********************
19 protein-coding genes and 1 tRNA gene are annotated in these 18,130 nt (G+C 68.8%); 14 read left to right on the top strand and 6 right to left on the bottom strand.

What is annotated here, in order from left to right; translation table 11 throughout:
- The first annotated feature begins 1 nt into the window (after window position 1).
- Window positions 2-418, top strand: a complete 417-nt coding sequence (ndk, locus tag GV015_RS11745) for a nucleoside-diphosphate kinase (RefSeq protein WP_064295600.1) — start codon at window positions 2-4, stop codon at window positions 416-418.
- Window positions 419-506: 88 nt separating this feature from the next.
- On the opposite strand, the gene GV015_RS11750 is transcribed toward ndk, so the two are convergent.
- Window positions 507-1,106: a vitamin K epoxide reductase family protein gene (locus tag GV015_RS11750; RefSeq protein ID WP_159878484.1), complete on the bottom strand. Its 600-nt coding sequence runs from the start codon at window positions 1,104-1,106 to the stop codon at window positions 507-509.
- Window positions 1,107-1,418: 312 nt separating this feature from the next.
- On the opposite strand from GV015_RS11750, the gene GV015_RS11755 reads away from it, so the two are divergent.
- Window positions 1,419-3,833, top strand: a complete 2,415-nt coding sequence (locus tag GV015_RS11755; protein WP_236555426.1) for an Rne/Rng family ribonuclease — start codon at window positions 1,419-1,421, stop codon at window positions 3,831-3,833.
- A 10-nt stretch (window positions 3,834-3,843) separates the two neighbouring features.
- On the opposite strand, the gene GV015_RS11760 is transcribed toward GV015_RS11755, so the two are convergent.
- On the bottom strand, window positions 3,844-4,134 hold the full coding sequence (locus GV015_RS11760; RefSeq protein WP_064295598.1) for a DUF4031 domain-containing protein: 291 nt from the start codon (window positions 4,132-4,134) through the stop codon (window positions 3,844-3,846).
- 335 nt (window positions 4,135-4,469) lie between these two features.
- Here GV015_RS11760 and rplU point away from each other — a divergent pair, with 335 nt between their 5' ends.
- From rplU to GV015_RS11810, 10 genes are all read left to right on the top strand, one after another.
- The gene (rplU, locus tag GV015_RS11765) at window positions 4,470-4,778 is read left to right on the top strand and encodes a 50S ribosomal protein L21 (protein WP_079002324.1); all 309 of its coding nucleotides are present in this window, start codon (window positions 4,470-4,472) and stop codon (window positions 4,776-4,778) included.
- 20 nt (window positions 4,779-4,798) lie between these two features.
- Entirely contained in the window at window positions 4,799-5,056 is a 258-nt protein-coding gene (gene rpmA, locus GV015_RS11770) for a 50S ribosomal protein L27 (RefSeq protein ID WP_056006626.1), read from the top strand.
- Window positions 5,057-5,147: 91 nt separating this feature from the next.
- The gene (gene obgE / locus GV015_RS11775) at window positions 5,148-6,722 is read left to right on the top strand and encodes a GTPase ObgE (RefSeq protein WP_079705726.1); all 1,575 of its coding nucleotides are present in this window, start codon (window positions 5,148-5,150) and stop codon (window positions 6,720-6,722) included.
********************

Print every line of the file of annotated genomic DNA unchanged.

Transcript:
19 protein-coding genes and 1 tRNA gene are annotated in these 18,130 nt (G+C 68.8%); 14 read left to right on the top strand and 6 right to left on the bottom strand.

What is annotated here, in order from left to right; translation table 11 throughout:
- The first annotated feature begins 1 nt into the window (after window position 1).
- Window positions 2-418, top strand: a complete 417-nt coding sequence (ndk, locus tag GV015_RS11745) for a nucleoside-diphosphate kinase (RefSeq protein WP_064295600.1) — start codon at window positions 2-4, stop codon at window positions 416-418.
- Window positions 419-506: 88 nt separating this feature from the next.
- On the opposite strand, the gene GV015_RS11750 is transcribed toward ndk, so the two are convergent.
- Window positions 507-1,106: a vitamin K epoxide reductase family protein gene (locus tag GV015_RS11750; RefSeq protein ID WP_159878484.1), complete on the bottom strand. Its 600-nt coding sequence runs from the start codon at window positions 1,104-1,106 to the stop codon at window positions 507-509.
- Window positions 1,107-1,418: 312 nt separating this feature from the next.
- On the opposite strand from GV015_RS11750, the gene GV015_RS11755 reads away from it, so the two are divergent.
- Window positions 1,419-3,833, top strand: a complete 2,415-nt coding sequence (locus tag GV015_RS11755; protein WP_236555426.1) for an Rne/Rng family ribonuclease — start codon at window positions 1,419-1,421, stop codon at window positions 3,831-3,833.
- A 10-nt stretch (window positions 3,834-3,843) separates the two neighbouring features.
- On the opposite strand, the gene GV015_RS11760 is transcribed toward GV015_RS11755, so the two are convergent.
- On the bottom strand, window positions 3,844-4,134 hold the full coding sequence (locus GV015_RS11760; RefSeq protein WP_064295598.1) for a DUF4031 domain-containing protein: 291 nt from the start codon (window positions 4,132-4,134) through the stop codon (window positions 3,844-3,846).
- 335 nt (window positions 4,135-4,469) lie between these two features.
- Here GV015_RS11760 and rplU point away from each other — a divergent pair, with 335 nt between their 5' ends.
- From rplU to GV015_RS11810, 10 genes are all read left to right on the top strand, one after another.
- The gene (rplU, locus tag GV015_RS11765) at window positions 4,470-4,778 is read left to right on the top strand and encodes a 50S ribosomal protein L21 (protein WP_079002324.1); all 309 of its coding nucleotides are present in this window, start codon (window positions 4,470-4,472) and stop codon (window positions 4,776-4,778) included.
- 20 nt (window positions 4,779-4,798) lie between these two features.
- Entirely contained in the window at window positions 4,799-5,056 is a 258-nt protein-coding gene (gene rpmA, locus GV015_RS11770) for a 50S ribosomal protein L27 (RefSeq protein ID WP_056006626.1), read from the top strand.
- Window positions 5,057-5,147: 91 nt separating this feature from the next.
- The gene (gene obgE / locus GV015_RS11775) at window positions 5,148-6,722 is read left to right on the top strand and encodes a GTPase ObgE (RefSeq protein WP_079705726.1); all 1,575 of its coding nucleotides are present in this window, start codon (window positions 5,148-5,150) and stop codon (window positions 6,720-6,722) included.